When I was in middle school, I learned about the Children’s Crusades — when school children mobilized to protest unfair segregation laws in 1963 in Birmingham, Alabama, during the height of the civil rights movement. I was amazed. I could barely wrangle all my friends together for a trip to the movies at that time; going head-on against systemic racism was definitely out of the question.
Fifty-five years after the crusades in Alabama, we see teenagers rising up the same way they have for decades. While some adults may consider social media toxic and dangerous to teens, plenty of good can come from teens mobilizing on Instagram or Twitter. With the tap of a button, I can send information to hundreds of teenagers all over Georgia about rallies or other events ranging from various social justice topics of gun prevention to voting rights.
This year saw the birth of March For Our Lives (MFOL), a youth-led movement created in the wake of the Parkland, Florida, shootings last February. Survivors from Marjory Stoneman Douglas High School founded the movement and were able to grow it in such a short span of time due to social media. Utilizing the close attention the mainstream media had given the story, they were able to capture the attention of teens across the nation.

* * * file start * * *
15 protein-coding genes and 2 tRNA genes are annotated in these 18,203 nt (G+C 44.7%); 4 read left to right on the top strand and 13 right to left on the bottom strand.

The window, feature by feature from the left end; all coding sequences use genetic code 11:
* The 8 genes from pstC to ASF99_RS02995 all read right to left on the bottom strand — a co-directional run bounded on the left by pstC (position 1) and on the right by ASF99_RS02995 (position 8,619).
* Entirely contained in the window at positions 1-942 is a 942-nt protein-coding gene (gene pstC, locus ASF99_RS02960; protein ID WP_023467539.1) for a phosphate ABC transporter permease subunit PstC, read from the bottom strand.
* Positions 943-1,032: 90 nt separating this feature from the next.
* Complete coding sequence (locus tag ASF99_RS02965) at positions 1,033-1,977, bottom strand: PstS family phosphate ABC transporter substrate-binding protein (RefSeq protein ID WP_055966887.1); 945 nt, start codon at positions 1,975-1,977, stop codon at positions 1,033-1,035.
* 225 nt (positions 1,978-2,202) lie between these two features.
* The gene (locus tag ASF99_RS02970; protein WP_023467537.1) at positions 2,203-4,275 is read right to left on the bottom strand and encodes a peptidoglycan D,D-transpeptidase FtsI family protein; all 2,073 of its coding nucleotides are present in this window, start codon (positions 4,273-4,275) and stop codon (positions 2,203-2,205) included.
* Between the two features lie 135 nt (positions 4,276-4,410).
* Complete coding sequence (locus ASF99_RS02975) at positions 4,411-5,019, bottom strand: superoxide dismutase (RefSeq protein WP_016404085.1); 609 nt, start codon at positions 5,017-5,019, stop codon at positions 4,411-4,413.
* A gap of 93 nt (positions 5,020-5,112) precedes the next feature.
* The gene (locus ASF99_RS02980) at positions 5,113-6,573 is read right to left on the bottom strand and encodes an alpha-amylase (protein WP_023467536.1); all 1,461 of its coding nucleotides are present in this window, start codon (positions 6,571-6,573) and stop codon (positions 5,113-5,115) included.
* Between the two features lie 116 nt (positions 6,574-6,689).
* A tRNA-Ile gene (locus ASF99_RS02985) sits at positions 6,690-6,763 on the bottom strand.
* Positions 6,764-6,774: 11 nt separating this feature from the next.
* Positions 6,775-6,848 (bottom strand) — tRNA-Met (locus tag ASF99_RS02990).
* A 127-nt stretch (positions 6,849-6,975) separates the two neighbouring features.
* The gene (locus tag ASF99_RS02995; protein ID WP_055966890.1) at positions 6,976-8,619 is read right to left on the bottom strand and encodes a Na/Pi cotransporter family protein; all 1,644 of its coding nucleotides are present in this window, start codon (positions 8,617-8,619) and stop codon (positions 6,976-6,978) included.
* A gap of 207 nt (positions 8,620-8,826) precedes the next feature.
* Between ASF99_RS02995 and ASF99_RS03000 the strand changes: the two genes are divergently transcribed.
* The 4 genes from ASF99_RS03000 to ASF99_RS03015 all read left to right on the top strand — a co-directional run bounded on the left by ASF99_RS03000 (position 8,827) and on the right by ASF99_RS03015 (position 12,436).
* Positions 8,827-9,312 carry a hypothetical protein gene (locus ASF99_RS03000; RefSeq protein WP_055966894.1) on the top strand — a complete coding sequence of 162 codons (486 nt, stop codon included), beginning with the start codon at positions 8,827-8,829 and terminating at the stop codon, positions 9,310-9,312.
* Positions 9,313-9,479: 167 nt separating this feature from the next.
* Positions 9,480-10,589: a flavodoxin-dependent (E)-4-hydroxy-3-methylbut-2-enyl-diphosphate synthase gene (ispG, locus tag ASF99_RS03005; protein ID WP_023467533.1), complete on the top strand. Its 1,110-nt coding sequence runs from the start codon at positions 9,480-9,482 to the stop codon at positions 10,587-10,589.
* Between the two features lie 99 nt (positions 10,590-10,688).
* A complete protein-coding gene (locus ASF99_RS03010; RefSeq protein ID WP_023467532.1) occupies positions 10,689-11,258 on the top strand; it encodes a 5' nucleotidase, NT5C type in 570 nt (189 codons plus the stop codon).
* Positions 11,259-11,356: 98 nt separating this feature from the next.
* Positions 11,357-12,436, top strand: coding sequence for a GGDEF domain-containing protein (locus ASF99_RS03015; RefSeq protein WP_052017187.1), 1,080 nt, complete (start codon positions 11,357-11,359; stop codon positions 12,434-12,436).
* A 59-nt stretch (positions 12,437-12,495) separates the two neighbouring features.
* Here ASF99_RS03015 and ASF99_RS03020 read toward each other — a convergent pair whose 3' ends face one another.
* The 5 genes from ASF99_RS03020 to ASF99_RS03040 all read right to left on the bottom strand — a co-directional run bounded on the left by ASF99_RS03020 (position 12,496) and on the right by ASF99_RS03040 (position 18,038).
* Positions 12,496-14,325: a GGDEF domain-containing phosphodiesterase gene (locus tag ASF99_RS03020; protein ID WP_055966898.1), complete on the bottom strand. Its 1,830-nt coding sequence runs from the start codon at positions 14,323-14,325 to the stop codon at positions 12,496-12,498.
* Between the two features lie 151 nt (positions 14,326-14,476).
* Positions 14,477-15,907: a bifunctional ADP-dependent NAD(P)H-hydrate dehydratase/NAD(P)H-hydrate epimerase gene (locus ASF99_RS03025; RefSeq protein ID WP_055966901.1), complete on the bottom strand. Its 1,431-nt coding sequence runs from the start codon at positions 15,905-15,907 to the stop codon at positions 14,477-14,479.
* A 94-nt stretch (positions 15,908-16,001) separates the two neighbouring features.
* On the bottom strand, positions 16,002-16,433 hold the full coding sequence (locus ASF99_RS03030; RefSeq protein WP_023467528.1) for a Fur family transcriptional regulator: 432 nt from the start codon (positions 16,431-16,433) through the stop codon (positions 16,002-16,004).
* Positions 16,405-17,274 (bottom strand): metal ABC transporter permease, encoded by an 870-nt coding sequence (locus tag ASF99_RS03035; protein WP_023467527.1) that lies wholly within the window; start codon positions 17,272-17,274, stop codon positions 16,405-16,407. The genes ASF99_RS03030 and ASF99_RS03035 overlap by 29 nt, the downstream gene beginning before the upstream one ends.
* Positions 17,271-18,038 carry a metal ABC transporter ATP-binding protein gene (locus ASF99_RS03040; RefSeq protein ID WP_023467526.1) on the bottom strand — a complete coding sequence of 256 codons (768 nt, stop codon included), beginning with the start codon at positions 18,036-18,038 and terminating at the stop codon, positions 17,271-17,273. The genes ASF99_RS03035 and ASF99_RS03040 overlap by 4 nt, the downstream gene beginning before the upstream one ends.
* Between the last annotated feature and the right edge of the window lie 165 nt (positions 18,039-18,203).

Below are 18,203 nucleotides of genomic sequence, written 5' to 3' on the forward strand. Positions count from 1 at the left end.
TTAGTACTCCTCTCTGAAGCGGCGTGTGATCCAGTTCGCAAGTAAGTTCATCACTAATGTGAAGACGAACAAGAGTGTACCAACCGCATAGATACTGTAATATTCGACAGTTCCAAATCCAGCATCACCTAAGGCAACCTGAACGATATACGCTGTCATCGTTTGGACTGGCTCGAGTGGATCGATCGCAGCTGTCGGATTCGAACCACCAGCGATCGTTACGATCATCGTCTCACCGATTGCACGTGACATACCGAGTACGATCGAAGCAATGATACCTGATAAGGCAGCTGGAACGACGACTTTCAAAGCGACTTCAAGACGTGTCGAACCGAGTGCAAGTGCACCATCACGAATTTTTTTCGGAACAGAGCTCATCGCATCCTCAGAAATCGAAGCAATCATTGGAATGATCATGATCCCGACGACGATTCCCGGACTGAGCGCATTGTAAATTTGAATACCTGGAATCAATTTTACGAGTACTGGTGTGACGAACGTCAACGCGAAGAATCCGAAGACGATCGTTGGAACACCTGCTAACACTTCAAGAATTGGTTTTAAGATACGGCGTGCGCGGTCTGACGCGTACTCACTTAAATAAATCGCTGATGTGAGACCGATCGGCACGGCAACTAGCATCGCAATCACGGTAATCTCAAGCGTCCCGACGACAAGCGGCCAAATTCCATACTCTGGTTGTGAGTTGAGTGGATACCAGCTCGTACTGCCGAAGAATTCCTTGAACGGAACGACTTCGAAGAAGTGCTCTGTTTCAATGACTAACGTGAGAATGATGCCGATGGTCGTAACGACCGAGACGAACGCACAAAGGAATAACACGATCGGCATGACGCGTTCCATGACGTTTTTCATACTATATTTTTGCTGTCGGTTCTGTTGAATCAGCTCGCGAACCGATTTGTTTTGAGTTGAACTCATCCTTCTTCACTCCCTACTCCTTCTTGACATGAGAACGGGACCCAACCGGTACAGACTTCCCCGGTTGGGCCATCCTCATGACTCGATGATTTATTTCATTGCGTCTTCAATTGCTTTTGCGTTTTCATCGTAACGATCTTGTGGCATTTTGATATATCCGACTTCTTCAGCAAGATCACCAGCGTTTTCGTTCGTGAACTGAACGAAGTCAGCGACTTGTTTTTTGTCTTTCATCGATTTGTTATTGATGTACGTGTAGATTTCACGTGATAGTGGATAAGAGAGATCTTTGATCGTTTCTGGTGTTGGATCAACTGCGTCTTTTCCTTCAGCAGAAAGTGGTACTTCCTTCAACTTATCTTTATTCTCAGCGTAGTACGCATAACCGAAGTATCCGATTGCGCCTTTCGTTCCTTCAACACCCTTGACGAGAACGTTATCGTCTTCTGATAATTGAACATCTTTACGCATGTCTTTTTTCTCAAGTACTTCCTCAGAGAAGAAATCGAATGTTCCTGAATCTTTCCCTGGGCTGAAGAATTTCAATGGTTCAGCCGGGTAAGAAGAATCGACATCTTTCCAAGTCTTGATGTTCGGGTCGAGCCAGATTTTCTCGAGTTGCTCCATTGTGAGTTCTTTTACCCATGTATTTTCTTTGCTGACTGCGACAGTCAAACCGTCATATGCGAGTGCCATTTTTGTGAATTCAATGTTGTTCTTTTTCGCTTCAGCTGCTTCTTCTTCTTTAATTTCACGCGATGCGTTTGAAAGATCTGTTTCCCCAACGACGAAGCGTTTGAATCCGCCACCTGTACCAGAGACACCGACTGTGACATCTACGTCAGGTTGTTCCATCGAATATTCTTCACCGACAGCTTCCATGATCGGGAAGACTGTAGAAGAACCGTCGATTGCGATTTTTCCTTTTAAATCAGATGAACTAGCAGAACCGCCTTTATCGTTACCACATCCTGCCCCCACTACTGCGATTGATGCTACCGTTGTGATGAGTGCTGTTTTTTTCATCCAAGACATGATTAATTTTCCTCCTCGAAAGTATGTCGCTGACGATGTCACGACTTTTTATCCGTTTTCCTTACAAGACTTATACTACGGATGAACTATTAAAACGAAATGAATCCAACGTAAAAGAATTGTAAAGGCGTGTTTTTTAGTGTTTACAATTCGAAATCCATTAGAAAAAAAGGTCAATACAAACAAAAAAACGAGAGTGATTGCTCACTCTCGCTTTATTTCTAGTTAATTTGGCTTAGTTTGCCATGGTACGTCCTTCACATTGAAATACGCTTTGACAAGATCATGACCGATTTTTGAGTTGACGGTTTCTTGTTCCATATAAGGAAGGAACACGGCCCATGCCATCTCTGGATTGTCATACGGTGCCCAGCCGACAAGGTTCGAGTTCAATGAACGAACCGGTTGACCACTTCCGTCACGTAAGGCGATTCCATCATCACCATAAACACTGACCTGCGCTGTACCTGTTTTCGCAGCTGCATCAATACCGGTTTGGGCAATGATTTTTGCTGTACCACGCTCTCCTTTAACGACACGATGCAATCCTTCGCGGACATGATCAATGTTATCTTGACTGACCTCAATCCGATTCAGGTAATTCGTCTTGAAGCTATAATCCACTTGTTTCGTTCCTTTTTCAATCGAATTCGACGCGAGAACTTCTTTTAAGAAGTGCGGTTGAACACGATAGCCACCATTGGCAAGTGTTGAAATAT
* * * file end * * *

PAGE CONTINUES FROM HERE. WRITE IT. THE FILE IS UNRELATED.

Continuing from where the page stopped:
As a young black woman, my initial feeling about MFOL was disappointment, not with the movement itself, but rather the way the media decided to tell the story. On March 14, a month after the shooting when thousands of students walked out of schools to protest gun violence, the protest was met with an overwhelmingly positive response from social media and news stations covering it.
What failed to get the same attention was the press conference that a group of black students had. Being that black students make up 11 percent of the population of MSD, there wasn’t a lot of attention on them. During the conference, Tyah-Amoy Roberts said, “We surely do not feel that the lives or voices of minorities are valued as much as those of our white counterparts.” While the conversation started about various gun reforms that would protect students on campus, President Trump made suggestions about arming teachers in order to combat school shooter. However, this idea ignored the reactions expressed about how having more officers on campus would make teens of color more anxious.